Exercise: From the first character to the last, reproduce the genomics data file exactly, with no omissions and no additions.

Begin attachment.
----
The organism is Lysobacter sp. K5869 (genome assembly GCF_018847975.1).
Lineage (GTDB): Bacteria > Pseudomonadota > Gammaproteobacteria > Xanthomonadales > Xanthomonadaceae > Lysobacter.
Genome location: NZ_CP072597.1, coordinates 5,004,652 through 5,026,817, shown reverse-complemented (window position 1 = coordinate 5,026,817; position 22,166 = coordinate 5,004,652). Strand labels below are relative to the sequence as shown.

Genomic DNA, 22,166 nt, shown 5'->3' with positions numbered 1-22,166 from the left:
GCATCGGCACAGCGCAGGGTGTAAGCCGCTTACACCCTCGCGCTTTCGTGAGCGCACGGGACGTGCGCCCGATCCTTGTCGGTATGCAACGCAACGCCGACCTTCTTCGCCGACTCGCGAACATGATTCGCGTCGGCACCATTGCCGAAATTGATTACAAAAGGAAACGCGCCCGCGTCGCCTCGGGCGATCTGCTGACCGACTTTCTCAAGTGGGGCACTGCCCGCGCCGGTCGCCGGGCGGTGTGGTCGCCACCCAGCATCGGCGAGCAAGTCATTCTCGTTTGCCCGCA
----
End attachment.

The organism is Lysobacter sp. K5869 (genome assembly GCF_018847975.1).
Lineage (GTDB): Bacteria > Pseudomonadota > Gammaproteobacteria > Xanthomonadales > Xanthomonadaceae > Lysobacter.
Genome location: NZ_CP072597.1, coordinates 5,004,652 through 5,026,817, shown reverse-complemented (window position 1 = coordinate 5,026,817; position 22,166 = coordinate 5,004,652). Strand labels below are relative to the sequence as shown.

Genomic DNA, 22,166 nt, shown 5'->3' with positions numbered 1-22,166 from the left:
GCATCGGCACAGCGCAGGGTGTAAGCCGCTTACACCCTCGCGCTTTCGTGAGCGCACGGGACGTGCGCCCGATCCTTGTCGGTATGCAACGCAACGCCGACCTTCTTCGCCGACTCGCGAACATGATTCGCGTCGGCACCATTGCCGAAATTGATTACAAAAGGAAACGCGCCCGCGTCGCCTCGGGCGATCTGCTGACCGACTTTCTCAAGTGGGGCACTGCCCGCGCCGGTCGCCGGGCGGTGTGGTCGCCACCCAGCATCGGCGAGCAAGTCATTCTCGTTTGCCCGCA